The Loss of a Life Partner: Narratives of the Bereaved

The Loss of a Life Partner: Narratives of the Bereaved

The Loss of a Life Partner: Narratives of the Bereaved

The Loss of a Life Partner: Narratives of the Bereaved

Synopsis

Although there is extensive research on the loss of a spouse, predominantly focusing on the experiences of widows, much less attention is paid to bereaved partners not married to their significant other, whether or not the partners are of the same sex. This first-of-its-kind work explores both socially sanctioned and disenfranchised grief, highlighting similarities and differences. Combining a discussion of various theories of grief with personal narratives of grieving men and women drawn from numerous interviews, and detailed case study analysis, Carolyn Ambler Walter has produced a penetrating examination of the bereavement experiences of partners in varying types of relationships. She views narratives of widows, widowers, and bereaved domestic gay and lesbian partners from a postmodern perspective that breaks away from the traditional belief that the living must detach themselves from the dead in order to move on with their lives. Instead, building on the works of postmodern grief theorists such as Klass, Silverman, and Nickman, Walter views ongoing bonds with the dead as a resource for enriching functionality in the present, and as a key to looking to the future.

Excerpt

Despite the growing number of books devoted to grief and loss, none integrate the literature about varying types of relationships and the bereavement experiences of partners in those relationships. This text juxtaposes the experiences of bereaved partners from marital relationships and those from domestic partnerships (same-sex and opposite-sex) in one work and examines the effects of both spousal loss and disenfranchised grief upon bereaved individuals.

The research on spousal loss is extensive and provides documentation showing that it can be the most stressful event in one's life (Holmes and Rahe 1967). What is far less extensive, however, is literature that examines the reactions of bereaved domestic partners. Here, we present and discuss excerpts of narratives of bereaved partners from widowed, same-sex, and opposite-sex relationships, based upon issues from the literature as well as from a postmodern perspective. This book provides the reader with a rare opportunity to explore the issues of partner loss in both traditional and nontraditional relationships. Socially sanctioned and disenfranchised grief are placed side by side, in an integrative manner, to validate the diverse types of grief that bereaved partners experience.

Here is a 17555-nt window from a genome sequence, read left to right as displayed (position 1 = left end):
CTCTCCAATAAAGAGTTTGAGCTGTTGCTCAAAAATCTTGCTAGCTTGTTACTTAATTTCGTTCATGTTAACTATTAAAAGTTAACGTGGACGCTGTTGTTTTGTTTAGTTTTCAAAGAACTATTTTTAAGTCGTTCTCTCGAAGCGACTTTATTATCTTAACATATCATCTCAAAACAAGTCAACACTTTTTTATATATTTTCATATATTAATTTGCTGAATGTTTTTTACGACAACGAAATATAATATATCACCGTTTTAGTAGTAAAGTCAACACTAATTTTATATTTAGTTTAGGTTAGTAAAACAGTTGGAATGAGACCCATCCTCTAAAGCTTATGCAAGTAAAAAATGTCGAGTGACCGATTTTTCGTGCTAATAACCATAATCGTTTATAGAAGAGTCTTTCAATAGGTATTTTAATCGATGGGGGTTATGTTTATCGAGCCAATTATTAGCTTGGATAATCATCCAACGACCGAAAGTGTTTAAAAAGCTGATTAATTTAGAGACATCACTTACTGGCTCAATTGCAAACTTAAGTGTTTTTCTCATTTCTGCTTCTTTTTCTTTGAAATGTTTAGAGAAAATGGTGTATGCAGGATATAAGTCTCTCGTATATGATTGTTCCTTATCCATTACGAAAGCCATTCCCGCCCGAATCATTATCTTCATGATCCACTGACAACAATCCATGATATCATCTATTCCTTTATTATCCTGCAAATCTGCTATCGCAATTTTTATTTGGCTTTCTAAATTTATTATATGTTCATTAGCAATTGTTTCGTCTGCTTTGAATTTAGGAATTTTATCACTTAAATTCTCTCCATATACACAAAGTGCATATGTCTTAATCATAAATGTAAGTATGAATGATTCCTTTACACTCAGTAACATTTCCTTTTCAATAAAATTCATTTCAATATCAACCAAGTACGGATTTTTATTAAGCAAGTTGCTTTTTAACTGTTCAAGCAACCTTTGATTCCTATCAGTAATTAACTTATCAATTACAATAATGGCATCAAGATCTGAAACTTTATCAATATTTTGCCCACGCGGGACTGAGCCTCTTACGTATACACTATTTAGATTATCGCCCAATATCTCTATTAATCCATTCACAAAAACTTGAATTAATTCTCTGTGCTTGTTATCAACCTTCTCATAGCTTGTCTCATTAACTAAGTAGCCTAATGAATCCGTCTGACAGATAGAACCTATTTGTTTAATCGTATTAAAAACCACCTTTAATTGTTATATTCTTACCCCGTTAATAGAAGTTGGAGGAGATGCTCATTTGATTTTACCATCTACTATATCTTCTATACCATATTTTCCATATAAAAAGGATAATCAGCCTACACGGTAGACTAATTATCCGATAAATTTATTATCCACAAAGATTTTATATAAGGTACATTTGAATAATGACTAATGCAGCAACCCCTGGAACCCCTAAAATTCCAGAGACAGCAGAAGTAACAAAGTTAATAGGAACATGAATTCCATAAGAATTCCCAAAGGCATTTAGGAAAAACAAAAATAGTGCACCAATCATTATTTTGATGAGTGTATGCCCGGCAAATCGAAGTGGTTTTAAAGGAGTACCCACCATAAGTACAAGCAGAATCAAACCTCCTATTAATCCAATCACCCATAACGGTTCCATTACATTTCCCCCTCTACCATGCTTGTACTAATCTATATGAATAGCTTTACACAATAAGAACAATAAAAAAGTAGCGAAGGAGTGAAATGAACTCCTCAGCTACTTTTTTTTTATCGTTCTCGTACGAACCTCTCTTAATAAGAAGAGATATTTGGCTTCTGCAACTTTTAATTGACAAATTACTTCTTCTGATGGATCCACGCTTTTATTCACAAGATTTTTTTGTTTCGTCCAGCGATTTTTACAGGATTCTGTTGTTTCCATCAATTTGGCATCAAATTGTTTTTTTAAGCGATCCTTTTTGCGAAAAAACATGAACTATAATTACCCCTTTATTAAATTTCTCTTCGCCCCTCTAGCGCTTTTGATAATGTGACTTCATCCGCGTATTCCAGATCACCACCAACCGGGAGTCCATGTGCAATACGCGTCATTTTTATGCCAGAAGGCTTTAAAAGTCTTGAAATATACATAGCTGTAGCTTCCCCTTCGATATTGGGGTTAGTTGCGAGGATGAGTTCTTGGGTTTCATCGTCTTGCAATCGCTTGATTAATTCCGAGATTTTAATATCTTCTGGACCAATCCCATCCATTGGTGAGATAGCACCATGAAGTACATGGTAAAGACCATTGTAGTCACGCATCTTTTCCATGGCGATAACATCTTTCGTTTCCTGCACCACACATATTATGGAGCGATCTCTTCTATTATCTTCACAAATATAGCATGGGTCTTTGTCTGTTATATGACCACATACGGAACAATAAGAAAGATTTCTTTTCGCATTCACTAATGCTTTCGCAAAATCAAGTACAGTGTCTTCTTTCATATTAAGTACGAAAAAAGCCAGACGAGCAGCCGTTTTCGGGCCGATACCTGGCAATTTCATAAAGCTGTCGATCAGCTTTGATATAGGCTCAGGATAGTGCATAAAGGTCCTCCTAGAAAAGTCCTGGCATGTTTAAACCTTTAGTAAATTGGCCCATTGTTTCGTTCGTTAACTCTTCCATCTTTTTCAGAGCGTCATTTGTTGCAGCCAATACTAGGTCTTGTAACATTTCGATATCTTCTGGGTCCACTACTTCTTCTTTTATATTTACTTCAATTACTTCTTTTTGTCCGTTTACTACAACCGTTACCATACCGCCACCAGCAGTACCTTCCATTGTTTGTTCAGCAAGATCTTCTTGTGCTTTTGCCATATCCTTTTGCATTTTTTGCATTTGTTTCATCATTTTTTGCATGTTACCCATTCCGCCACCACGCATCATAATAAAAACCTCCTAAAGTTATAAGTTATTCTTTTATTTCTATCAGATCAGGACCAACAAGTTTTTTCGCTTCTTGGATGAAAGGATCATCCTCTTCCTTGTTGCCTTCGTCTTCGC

Because the number of adults choosing to live in nontraditional relationships is increasing, it is important to augment the literature that examines the issue of loss of a nonmarried partner. the most recent census report (Fields and Casper 2001) indicates that 7.6 million men and women responded to the census by indicating that they were living in a cohabiting relationship. This figure represents 3.8 million unmarried-partner households. According to the U.S. Census Bureau, “These numbers may underrepresent the true number of cohabitating couples because only householders and their partners are tabulated, and respondents may be reluctant to classify themselves as such in an interview situation and describe themselves as roommates, housemates or friends not related to each other” (Fields and Casper 2001:12). the increase in age at which both men and women are marrying has contributed to these statistics. For example, between 1970 and 2000, the number of women between twenty and twentyfour years of age who had not married doubled, and the proportion of . . .

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